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Angela Merkel has another huge headache on her plate. She seems to attract those these days. And given how she’s been dealing with the last few migraines coming her way, perhaps she deserves them.
For now, it’s a story of one carmaker, Volkswagen. And in one country, the USA. A country in which the diesel engine is somewhat of an orphan, making up just a few percent of the total car market. But the “defeat device” scandal will not stop there.
In Europe, diesel accounts for about half of all vehicles sold. And there’s no reason to presume VW didn’t use the same software tricks in Europe that it did in America. Nor, for that matter, does it seem reasonable to think VW is the only carmaker to apply sleight of hand to its emissions tests. The competition would have had to be profoundly asleep at the wheel not to know about the “device”.
What Volkswagen has been caught cheating on concerns emissions of nitrous oxide. As for its CO2 levels, who knows what can, and maybe will, be found? The crucial question perhaps is, are we ever going to know?
Volkswagen spent the past few years as the biggest carmaker in the world. It’s safe to put that in the past tense now. But given the size of the company, it’s equally safe to assume that Merkel’s people are cooperating with the company on damage control. Whoever may come down hardest on VW, it won’t be Merkel. There’s too much at stake, economically and therefore politically.
Perhaps France, where way more than half the cars are diesel powered, will see an opportunity to bash VW in order to provide a boost to its own automobile industry. But Merkel would see that coming from miles away, and threaten Hollande into submission. Moreover, how ‘clean’ are French engines? Can Hollande be confident about that?
Perhaps this will not go anywhere unless private investors and citizens align in massive litigation, class action suits. That might work, but it also might take many years to move through court.
The EPA has acted at least somewhat faster, though not as fast as you might think. It has forced VW to recall 500,000 cars in the US, and suspend all further sales. However, it took over a year of EPA pressure for Volkswagen to even admit to what it was doing.
And it took a while before that for the EPA to pick up on research conducted by the California Air Resources Board. Who in turn had joined up with studies already underway at West Virginia University and the non-profit International Council on Clean Transportation, which started ‘investigating’ diesel emissions two years ago.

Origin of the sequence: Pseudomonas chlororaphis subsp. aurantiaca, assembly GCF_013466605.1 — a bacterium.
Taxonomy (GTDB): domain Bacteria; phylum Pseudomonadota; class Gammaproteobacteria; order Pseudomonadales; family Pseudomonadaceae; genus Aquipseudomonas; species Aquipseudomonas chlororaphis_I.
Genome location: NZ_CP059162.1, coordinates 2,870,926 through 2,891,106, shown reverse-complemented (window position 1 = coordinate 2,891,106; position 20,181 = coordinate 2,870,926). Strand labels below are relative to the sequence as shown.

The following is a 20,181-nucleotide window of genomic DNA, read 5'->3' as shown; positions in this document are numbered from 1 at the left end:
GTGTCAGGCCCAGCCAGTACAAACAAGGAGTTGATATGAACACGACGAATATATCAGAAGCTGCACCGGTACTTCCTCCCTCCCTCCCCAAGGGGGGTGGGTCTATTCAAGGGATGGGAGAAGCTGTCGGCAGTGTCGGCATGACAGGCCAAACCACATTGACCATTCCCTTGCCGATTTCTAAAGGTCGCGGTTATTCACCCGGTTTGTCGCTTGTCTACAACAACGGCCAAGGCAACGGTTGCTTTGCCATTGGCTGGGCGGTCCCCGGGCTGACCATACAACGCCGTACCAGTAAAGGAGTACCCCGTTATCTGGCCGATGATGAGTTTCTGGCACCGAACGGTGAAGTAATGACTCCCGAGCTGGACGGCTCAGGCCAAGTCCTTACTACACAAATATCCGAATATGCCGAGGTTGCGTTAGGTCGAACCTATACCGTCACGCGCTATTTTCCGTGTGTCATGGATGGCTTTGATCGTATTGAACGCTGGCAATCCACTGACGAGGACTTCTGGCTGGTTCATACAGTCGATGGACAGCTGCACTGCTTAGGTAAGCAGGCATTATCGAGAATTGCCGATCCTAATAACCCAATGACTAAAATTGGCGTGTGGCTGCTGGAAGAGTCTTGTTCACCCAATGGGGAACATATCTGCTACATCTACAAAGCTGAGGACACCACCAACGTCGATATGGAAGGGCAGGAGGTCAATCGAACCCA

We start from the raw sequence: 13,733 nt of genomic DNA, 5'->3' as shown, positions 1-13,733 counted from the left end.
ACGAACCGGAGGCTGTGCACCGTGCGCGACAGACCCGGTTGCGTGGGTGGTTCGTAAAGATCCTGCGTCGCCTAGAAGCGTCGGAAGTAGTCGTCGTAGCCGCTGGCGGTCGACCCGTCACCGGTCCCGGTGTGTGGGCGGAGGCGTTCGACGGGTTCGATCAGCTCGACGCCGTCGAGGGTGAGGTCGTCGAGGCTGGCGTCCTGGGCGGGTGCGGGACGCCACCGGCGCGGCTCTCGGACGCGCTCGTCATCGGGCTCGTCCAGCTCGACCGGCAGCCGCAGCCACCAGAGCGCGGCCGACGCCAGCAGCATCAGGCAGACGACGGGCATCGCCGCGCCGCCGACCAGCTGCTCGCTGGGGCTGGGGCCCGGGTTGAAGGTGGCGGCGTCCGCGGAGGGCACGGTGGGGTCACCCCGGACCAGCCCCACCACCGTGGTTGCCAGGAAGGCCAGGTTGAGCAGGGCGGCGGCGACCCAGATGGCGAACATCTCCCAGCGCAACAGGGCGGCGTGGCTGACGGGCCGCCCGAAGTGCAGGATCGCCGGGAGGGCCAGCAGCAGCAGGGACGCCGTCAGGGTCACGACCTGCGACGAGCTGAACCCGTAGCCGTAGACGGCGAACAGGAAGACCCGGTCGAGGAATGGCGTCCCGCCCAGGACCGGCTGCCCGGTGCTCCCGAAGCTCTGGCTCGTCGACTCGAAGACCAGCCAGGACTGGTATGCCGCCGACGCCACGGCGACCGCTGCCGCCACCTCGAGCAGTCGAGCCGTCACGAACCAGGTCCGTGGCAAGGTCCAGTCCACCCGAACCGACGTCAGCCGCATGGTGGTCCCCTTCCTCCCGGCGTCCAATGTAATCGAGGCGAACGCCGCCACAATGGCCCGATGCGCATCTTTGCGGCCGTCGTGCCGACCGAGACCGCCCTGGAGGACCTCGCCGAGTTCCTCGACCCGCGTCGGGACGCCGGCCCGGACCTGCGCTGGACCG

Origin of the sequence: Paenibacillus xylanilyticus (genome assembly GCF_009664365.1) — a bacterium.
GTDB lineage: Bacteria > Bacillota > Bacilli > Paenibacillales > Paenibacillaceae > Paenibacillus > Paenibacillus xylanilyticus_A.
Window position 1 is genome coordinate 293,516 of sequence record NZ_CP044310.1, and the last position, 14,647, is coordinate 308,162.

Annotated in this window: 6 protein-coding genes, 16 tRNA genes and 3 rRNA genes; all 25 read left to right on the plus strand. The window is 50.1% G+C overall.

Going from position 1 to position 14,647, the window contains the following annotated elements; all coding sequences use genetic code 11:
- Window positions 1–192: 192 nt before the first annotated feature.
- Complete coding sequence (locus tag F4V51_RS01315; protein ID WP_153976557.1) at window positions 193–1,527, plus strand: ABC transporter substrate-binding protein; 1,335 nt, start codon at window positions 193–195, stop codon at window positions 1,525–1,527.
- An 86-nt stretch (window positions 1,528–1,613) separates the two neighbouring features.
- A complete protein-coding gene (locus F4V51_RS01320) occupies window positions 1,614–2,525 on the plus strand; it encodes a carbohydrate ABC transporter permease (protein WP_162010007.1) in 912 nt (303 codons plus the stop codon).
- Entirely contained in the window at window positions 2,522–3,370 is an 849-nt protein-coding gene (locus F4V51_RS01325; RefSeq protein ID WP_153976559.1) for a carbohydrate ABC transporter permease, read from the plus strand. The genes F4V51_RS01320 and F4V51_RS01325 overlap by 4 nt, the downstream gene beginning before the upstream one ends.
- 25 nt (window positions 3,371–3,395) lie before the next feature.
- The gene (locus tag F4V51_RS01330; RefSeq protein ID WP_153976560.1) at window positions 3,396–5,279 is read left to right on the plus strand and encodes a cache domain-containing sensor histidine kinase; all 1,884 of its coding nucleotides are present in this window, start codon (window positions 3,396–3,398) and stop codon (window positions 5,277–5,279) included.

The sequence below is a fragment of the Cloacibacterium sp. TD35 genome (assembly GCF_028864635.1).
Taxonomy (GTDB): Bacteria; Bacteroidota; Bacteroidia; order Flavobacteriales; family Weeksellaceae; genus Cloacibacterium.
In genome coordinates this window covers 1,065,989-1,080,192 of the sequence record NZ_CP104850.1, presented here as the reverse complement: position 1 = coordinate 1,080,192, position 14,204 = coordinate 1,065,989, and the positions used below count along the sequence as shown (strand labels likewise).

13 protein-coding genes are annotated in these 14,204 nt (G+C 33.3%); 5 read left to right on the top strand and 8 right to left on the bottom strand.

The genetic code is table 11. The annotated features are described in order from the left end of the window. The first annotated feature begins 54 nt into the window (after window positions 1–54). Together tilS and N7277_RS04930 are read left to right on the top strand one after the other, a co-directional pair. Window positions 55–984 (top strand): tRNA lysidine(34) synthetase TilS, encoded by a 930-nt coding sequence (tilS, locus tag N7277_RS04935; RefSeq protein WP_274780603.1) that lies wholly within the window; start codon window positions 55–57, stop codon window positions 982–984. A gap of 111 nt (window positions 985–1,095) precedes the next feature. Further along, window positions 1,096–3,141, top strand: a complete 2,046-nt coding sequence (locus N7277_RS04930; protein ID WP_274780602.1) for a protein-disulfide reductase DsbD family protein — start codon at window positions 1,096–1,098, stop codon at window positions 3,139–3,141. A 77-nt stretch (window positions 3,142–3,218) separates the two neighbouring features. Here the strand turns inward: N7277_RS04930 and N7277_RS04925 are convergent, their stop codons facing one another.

The fact that the EPA has ordered recalls of vehicles dating back as far as 2009 is an indication of how long’s it’s taken to get this thing to the surface.
Sales of diesel luxury cars are set to plummet; not only Volkswagens, and not only in the US. Which is a big headache, too, for the likes of Mercedes, Renault, Peugeot-Citroën, and a handful of Japanese carmakers.
It’s time for everyone, government agencies, environmental groups, to engage in very thorough testing. We at least know what to look for, and at, now. Or let’s say we know at least one thing that requires severe scrutiny.
But this risks turning into one big political game, being conducted from Merkel’s offices in Berlin. Carmakers are powerful corporations, as of course are diesel producers.
We must first of all look at the reasons why Volkswagen went as far as to develop specialized software systems to hide real emissions. Surely it must have tried to develop engines that would not emit the 10-40 times legal limits they have been found to do at present, before turning to its programmers to ‘solve’ the issue.
And if Volkswagen couldn’t make those engines, why should other carmakers be able to? They all have the ability to take each other’s vehicles apart and find out exactly how they function. It’s not an industry that has too many secrets lying around. Once your product’s on the market, your secrets are too.
Investigators should go talk to the programmers who wrote the software, see what they have to say about why they did it, and who ordered them to. There must be pockets of deep shame and guilt, and fear of repercussions, among programmers and engineers alike. Someone’s bound to give up the goods.
If anything, this could be a good test of the transparency of our societies, our legal systems, and the political clout of major corporations. And that last bit should temper our expectations.